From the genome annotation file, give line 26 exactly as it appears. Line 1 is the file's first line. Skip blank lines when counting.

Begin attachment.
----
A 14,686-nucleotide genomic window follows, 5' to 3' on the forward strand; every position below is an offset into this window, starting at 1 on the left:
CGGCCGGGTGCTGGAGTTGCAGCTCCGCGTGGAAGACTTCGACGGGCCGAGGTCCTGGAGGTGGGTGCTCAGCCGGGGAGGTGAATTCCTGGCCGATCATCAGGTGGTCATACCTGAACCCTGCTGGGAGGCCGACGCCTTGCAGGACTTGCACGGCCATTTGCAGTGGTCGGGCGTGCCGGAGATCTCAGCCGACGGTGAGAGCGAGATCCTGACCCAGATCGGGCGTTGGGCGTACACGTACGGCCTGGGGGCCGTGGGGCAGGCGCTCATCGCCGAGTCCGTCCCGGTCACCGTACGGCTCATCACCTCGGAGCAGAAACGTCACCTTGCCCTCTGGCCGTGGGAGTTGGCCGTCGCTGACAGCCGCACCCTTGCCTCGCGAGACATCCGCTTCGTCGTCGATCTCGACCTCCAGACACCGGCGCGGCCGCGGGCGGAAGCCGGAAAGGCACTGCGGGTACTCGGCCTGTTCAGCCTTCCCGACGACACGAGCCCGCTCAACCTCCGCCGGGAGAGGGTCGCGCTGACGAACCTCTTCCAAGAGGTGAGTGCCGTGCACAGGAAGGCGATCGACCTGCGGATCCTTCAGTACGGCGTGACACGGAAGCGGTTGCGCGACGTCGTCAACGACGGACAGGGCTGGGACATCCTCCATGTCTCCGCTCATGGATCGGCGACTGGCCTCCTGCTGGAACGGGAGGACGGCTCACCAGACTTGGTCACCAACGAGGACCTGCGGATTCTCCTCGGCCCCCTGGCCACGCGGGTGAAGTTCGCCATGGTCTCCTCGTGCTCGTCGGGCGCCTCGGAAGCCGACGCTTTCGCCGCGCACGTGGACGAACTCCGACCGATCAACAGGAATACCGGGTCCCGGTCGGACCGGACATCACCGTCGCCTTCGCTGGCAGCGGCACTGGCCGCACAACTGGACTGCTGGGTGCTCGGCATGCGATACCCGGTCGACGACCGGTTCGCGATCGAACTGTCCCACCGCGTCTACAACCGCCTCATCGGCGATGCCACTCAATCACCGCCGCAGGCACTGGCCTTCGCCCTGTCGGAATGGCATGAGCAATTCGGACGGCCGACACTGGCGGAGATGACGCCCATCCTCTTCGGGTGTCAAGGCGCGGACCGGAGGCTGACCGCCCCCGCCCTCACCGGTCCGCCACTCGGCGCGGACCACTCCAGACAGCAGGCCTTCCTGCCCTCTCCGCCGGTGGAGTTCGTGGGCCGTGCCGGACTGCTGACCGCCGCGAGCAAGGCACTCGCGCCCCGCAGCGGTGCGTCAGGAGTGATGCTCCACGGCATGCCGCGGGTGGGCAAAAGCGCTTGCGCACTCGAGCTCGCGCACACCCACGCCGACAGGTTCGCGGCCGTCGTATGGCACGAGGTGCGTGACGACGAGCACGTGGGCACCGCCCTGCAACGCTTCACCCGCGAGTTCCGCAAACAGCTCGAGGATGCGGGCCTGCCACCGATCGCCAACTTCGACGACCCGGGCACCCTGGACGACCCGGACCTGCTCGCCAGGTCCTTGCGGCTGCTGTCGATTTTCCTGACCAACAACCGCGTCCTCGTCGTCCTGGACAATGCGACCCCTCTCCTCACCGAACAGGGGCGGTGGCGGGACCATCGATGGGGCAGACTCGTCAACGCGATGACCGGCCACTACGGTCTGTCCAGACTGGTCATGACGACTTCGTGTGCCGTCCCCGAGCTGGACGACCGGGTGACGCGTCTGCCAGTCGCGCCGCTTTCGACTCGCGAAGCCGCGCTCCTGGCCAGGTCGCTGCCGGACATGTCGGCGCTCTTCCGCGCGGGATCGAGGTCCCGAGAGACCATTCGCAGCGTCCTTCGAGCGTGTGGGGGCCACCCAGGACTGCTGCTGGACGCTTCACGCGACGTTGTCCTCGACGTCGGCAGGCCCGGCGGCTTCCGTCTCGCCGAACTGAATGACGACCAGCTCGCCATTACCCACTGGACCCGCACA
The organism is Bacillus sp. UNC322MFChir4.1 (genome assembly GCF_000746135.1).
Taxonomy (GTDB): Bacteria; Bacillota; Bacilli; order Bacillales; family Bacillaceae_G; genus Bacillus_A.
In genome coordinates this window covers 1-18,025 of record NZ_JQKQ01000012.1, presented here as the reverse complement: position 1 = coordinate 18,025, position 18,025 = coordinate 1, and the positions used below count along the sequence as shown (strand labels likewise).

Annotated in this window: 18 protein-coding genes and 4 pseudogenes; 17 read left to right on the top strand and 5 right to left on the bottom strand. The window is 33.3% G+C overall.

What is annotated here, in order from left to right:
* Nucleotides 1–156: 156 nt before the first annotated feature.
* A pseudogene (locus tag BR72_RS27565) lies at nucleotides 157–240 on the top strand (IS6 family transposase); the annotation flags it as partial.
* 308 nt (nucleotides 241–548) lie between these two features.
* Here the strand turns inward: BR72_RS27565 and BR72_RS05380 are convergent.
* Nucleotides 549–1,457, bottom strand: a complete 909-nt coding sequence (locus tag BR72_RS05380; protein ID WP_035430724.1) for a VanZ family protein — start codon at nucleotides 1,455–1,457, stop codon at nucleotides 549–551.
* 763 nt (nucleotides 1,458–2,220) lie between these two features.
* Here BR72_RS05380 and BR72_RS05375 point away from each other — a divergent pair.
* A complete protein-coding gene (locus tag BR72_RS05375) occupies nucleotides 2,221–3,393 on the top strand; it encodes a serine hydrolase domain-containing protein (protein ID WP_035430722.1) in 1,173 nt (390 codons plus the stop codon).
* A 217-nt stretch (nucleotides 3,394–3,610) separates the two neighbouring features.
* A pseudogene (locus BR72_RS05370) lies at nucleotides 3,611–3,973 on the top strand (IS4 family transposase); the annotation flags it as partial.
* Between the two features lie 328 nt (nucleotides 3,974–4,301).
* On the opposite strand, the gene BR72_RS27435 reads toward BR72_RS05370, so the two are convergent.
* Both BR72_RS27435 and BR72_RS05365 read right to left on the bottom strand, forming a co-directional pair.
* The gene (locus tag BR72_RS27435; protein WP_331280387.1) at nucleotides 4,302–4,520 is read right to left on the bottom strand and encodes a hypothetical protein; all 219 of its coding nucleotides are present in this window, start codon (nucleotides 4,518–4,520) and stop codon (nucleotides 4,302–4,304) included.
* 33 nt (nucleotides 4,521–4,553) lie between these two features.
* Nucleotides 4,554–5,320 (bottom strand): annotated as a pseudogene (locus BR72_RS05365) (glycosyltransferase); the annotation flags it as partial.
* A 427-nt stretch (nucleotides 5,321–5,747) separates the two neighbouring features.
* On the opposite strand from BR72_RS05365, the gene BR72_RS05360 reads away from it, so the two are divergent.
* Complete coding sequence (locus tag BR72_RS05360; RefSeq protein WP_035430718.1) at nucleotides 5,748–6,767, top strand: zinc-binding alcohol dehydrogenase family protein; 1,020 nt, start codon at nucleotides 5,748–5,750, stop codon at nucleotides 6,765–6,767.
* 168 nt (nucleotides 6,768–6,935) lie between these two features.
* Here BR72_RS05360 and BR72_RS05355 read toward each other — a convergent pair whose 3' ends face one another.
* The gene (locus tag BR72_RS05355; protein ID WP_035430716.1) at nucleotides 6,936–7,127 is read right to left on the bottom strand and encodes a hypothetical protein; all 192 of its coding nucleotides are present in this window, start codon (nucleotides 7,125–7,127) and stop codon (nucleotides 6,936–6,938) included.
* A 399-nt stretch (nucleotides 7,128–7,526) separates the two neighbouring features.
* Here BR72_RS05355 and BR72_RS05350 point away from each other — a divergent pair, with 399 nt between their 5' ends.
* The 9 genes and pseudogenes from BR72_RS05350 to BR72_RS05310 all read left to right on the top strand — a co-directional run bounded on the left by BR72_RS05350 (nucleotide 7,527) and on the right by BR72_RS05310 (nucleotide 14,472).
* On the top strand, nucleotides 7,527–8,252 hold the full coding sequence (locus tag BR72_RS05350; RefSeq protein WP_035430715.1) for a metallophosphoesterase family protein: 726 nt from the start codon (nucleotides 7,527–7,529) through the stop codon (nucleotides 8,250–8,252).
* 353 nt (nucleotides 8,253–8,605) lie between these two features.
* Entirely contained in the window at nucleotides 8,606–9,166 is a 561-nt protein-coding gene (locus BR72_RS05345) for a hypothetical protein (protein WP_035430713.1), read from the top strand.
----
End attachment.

* Complete coding sequence (locus tag BR72_RS05360; RefSeq protein WP_035430718.1) at nucleotides 5,748–6,767, top strand: zinc-binding alcohol dehydrogenase family protein; 1,020 nt, start codon at nucleotides 5,748–5,750, stop codon at nucleotides 6,765–6,767.